Gustav Mann (1836-1916) was born in Hanover in present day Germany, and became a gardener at the Royal Botanic Gardens, Kew, in 1859. He was soon recruited by the Director, William Hooker , to replace Barter as botanist on the ill-fated Niger Expedition, then exploring the reaches of this major river in West Africa under the leadership of Captain Baikie.
Attached to the British Navy, Mann arrived at the island of Fernando Po in the Gulf of Guinea after short stops in the Canary Islands and in Sierra Leone. Fernando Po was a base for the anti-slavery patrols of the British Navy at that time. While waiting for news of, and logistical opportunites to join, the Niger Expedition, Mann occupied himself by collecting specimens from Fernando Po, and after several attempts, reached the highest summit of the volcanic peak that forms the island. He regularly sent back consignments of live and dried specimens via naval ships to Kew, and letters reporting his progress to Hooker.
When eventually news arrived in Fernando Po that Barter had died and that the Niger expedition had had difficulties, it was decided that instead of travelling up the Niger, Mann should continue his collecting in the Gulf of Guinea. He remained based in Fernando Po , making forays with naval ships to locations such as Calabar (in present day Nigeria), Victoria (Cameroon), Kongui River (Gabon and Equatorial Guinea-Rio Muni), and the islands of Principé , Saõ Tomé and Annobon. His visits to Mt. Cameroon came to wider scientific attention when they became the basis for scientific papers delivered by Hooker. They also became known to a wider public due to the writings of the explorer Richard Burton, who joined Mann's third visit to Mt. Cameroon, and his expedition to the summit.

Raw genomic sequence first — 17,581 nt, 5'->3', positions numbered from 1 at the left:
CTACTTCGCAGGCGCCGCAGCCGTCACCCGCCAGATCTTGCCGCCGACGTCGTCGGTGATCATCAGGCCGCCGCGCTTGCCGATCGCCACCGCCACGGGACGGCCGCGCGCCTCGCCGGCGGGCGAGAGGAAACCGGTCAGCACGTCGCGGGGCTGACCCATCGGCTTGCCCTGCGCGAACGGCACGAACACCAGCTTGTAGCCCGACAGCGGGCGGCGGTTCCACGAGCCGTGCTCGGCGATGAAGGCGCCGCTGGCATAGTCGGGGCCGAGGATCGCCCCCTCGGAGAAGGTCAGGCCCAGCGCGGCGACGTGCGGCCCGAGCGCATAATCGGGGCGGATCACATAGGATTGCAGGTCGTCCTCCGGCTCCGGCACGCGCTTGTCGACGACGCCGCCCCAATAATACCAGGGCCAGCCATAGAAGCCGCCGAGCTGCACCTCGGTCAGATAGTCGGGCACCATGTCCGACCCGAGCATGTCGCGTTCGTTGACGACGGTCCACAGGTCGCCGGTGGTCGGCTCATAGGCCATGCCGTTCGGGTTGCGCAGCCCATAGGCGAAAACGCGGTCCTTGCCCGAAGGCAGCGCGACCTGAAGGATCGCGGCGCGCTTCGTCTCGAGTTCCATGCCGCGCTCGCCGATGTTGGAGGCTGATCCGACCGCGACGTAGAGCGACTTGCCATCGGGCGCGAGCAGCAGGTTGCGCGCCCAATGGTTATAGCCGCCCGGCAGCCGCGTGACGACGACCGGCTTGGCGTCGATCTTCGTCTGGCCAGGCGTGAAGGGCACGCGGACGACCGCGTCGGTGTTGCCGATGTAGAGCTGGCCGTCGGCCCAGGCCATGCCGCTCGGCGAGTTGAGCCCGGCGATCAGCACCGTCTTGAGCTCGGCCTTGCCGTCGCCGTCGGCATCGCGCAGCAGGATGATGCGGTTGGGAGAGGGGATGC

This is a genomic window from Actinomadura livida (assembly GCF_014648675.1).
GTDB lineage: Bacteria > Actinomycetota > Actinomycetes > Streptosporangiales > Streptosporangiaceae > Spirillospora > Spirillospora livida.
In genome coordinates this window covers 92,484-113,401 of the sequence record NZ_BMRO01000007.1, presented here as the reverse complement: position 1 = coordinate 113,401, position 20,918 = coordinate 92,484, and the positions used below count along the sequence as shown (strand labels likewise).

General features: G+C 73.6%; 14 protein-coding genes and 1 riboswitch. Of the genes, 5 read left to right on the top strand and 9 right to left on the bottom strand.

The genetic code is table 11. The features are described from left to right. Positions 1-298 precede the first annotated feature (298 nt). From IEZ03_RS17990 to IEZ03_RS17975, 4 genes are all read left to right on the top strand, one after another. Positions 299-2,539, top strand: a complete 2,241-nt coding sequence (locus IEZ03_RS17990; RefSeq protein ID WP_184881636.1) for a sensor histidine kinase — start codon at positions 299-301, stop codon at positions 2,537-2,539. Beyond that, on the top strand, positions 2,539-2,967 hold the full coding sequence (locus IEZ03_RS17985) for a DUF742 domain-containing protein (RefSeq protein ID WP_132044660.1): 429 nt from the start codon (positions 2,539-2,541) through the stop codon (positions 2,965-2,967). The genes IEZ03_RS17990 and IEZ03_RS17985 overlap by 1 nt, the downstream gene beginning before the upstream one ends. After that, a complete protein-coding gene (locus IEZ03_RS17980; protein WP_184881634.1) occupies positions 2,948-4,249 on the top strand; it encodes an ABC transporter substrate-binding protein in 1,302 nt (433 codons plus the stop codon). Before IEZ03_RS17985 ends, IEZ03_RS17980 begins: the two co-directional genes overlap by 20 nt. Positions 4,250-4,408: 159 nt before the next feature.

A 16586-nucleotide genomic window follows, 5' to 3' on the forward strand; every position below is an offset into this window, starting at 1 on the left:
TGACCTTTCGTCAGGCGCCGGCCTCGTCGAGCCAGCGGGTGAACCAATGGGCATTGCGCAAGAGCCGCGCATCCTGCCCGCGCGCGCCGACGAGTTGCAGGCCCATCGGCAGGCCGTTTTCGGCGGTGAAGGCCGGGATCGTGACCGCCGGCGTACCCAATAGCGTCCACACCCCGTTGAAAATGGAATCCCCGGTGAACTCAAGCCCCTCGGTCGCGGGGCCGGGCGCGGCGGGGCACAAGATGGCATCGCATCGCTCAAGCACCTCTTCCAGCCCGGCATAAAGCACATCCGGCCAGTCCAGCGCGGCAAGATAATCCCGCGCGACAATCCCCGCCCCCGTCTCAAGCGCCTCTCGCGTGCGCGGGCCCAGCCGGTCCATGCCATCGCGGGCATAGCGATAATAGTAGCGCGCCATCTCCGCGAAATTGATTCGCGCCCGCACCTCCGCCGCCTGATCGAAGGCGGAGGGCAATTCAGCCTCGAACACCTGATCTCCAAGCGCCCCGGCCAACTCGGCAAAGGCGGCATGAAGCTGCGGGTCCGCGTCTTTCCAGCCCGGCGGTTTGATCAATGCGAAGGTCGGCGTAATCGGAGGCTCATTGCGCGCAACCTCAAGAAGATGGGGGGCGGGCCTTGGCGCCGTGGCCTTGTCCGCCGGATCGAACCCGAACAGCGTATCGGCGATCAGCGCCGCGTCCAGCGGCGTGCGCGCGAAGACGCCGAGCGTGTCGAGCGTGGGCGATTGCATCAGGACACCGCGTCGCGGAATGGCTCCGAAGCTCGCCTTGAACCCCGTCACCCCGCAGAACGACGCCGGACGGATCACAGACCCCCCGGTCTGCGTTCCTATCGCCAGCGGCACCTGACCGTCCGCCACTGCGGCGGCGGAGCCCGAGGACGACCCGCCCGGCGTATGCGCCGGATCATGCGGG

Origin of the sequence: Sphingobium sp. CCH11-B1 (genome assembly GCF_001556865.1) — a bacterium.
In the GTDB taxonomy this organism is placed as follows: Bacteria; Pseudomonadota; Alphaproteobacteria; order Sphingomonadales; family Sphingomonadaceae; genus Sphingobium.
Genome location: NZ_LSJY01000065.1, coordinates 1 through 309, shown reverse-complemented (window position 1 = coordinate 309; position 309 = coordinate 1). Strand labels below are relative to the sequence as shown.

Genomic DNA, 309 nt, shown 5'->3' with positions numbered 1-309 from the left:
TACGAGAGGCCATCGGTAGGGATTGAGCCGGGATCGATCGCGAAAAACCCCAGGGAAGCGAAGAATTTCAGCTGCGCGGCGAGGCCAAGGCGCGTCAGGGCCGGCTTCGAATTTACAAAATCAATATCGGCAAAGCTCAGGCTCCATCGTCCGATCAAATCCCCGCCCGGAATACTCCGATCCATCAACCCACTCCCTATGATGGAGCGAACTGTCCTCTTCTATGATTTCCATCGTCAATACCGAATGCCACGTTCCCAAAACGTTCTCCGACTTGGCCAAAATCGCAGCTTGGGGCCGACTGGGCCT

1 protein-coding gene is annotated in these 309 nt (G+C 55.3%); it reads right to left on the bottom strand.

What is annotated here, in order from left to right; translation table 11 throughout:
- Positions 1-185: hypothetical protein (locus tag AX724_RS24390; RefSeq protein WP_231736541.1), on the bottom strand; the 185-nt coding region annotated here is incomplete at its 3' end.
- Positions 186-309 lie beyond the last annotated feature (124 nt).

During his stay in West Africa, Mann collected thousands of very high quality specimens despite perilous conditions. Mann's letters to Hooker record the frequent deaths from diseases of other Europeans in West Africa, not for nothing then known as "White Man's Grave". Several of Mann's letters to Hooker note that he suffered from fever and the effects are visible in the calligraphy. However Mann was clearly inspired by Hooker's naming for him some of the many new species found amongst his collections.
After returning from West Africa, Gustav Mann joined the Indian Forest Service, serving for example at the tea plantations at Darjeeling. He continued to collect some specimens, particularly ferns, but not as prodigiously as in his African years. He retired in 1891 to live in Munich.
Mann's work laid firm foundations for our botanical knowledge of the Gulf of Guinea. His were the most comprehensive collections from the area for many decades, and the first for countries such as Cameroon. He is commemorated by 349 species names and several genera, Manniella Hook. f. and Manniophtyon Muell. Arg. still being maintained today.
Martin Cheek, RBG, Kew